“In so doing, the apex court held that the legitimacy and fairness of an election is not entirely based on the happenings on the Election Day but the events and activities leading to an election determine the legitimacy of the said election.

“We humbly wish to submit that taking into consideration the issues that we have submitted on and the issues outlined in this instant petition combined with the leaked WhatsApp audio of Nick Mwendwa addressing his “team blue “members, it is quite evident that the electoral board has been compromised and that it is being used as a tool to ensure that the incumbent president and his team remain in office.

“It for this reason that the Petitioners herein alongside other football stakeholders have lost faith in the ability of the 1st Respondent under the guidance of the 2nd Respondent to conduct free and fair elections.”

Football Kenya Federation Electoral Board chair Kentice Tikolo. PHOTO/COURTESY

In their defense, the board – through an affidavit sworn by its chair Kentice Tikolo, has maintained that the process is legal by virtue of the FIFA letter dated 5th August 2020 which was sent to FKF CEO Barry Otieno and signed by Veron Mosengo-Omba – the Chief Associations Officer of the Zurich-based global football governing body.

“That I am aware that in SDT 3 & 5 of 2020, this tribunal requested FIFA to consider the possibility of setting up a normalization committee pending the resolution of the FKF elections and having considered all factors, FIFA advised the FKF on 5th of August to conduct fresh elections as soon as the public health situation in the country permits but with a strict injunction that such elections must be conducted wholly,” she avers in her affidavit, dated 10th September 2020.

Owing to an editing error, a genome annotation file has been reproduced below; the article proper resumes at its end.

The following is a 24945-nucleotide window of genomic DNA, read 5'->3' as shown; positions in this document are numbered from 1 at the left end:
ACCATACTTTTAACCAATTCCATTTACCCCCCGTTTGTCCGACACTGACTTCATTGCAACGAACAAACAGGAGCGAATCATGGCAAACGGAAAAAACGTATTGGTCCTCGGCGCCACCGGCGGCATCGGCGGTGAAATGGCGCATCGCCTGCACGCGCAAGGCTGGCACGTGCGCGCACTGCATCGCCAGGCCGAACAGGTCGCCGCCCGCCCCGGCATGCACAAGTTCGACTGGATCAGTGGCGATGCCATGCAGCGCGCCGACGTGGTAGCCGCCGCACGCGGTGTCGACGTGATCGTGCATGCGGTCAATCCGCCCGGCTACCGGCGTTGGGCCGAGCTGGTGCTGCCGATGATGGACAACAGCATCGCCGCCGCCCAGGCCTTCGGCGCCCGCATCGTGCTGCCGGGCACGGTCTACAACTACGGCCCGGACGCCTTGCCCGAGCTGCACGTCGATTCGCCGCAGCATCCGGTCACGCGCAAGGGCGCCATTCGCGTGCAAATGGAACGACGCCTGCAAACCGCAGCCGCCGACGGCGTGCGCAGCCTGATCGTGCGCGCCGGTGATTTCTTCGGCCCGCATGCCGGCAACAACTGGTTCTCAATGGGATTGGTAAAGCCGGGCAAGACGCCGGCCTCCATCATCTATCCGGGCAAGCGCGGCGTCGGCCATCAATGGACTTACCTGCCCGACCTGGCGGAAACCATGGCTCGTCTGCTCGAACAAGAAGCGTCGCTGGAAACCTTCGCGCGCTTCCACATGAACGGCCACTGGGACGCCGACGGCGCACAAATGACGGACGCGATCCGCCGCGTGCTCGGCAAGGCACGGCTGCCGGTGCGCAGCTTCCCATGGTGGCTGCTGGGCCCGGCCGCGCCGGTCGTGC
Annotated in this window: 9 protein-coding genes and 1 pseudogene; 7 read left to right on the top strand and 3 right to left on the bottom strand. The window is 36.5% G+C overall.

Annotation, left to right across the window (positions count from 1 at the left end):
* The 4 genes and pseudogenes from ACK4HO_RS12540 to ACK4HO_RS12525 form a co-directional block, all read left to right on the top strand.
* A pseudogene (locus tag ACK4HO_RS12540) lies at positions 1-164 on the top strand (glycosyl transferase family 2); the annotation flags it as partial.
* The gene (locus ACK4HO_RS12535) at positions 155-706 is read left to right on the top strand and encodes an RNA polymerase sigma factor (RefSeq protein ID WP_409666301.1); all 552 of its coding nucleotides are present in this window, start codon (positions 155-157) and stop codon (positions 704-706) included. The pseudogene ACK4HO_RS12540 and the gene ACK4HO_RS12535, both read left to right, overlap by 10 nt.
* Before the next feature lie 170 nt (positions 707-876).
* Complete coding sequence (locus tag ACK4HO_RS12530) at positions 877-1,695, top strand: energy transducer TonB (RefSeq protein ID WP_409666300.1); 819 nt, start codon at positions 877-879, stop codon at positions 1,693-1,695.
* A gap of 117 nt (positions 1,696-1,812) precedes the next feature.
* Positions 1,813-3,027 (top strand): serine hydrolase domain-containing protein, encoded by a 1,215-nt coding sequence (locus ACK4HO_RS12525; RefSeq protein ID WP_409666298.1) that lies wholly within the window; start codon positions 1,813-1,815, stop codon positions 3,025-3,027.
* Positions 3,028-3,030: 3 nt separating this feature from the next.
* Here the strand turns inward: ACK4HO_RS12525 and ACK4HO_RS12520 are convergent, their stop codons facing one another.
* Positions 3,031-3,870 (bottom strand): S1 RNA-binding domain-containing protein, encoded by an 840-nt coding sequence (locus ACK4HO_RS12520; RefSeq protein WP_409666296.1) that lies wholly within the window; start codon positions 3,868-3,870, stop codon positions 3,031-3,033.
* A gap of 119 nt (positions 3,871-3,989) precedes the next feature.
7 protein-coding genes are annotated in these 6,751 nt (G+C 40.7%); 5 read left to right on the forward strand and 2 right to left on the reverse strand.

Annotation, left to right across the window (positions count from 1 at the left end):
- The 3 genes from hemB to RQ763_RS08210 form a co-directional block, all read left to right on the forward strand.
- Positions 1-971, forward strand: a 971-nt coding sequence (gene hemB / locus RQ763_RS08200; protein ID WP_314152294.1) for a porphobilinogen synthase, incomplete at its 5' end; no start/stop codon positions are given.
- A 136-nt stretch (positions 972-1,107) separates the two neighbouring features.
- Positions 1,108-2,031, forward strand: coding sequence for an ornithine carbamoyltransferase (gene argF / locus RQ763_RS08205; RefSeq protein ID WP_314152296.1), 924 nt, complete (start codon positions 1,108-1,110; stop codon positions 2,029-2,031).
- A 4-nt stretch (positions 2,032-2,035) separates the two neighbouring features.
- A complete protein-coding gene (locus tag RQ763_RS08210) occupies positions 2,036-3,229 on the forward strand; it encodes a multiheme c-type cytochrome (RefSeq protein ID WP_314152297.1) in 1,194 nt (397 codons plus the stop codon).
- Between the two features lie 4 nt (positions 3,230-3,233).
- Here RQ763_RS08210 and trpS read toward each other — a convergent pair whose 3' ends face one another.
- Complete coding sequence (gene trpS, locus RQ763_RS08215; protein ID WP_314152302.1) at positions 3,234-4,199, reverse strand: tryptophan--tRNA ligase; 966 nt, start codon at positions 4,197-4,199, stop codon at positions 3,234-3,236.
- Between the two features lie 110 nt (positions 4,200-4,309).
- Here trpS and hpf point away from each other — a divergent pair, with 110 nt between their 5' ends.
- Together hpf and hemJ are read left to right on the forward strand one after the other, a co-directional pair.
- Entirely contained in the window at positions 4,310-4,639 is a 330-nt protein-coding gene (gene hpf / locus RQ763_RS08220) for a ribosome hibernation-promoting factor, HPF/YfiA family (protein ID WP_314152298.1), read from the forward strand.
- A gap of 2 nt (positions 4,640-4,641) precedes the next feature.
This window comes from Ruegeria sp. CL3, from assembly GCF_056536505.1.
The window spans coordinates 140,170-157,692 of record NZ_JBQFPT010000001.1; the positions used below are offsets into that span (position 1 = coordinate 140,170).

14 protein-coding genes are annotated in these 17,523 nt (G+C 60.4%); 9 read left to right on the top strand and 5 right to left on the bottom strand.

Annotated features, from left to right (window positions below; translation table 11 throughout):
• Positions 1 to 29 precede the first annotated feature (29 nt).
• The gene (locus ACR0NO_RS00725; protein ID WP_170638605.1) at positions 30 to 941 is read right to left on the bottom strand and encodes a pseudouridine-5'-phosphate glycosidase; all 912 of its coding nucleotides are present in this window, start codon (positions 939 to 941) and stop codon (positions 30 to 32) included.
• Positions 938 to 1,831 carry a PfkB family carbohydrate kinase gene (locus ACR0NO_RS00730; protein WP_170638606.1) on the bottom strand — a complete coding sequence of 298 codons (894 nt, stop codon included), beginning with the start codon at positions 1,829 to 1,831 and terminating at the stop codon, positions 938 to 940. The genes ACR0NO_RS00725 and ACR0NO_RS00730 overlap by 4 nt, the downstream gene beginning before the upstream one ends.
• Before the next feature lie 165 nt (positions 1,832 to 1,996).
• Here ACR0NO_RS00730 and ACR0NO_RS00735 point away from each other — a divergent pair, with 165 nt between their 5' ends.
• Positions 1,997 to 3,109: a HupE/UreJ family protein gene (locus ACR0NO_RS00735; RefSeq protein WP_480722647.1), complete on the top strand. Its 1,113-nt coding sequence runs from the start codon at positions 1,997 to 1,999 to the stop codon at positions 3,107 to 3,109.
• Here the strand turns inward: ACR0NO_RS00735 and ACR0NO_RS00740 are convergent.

“I reiterate that the electoral board is an independent board that is conscious of its mandate in law and which is committed to discharge to the applicable standard and deliver an electoral process that is reflective of the will of the football fraternity.

“The Petition herein is a speculative attempt to stop the elections using generalized allegations, baseless innuendos, idle stereotypes and wild claims based on interpretations of law that are an aberration from settled from principles of electoral justice and law.”

Authority to exercise powers

The ruling by the tribunal of 1 March 2020 may be the clearest indication of how the KPL matter may ultimately be determined. In the ruling, SDT found that Mwendwa had no authority to exercise powers vested in other bodies of the FKF, including the National Executive Committee and the General Assembly.

“We note that the construction of the FKF Constitution does not provide for the President to solely undertake meetings through his own motion and the same must be either through General or Special Meetings or those spearheaded by committees in undertaking their designated tasks under the Constitution and the same is subject to the requisite constituent members. This therefore requires a NEC to be in place,” ruled the tribunal.

“The President therefore is bound by the FKF Constitution and therefore can only operate in the interests of FKF within the limits of the office considering the assumed status pertained in Art. 43 (2). Being the existing member of NEC still sitting at their appointed seat, the President’s powers are limited to the extent of those activities that the office can undertake as FKF.

“In conjunction with the office of the General Secretary as highlighted in Articles 62 and 63, the Respondents cannot subvert the directions of the Tribunal or the FKF Constitution which requires certain thresholds as to membership of the Bodies of FKF to be met in order for proper management and administration and decision making of FKF to ensue.”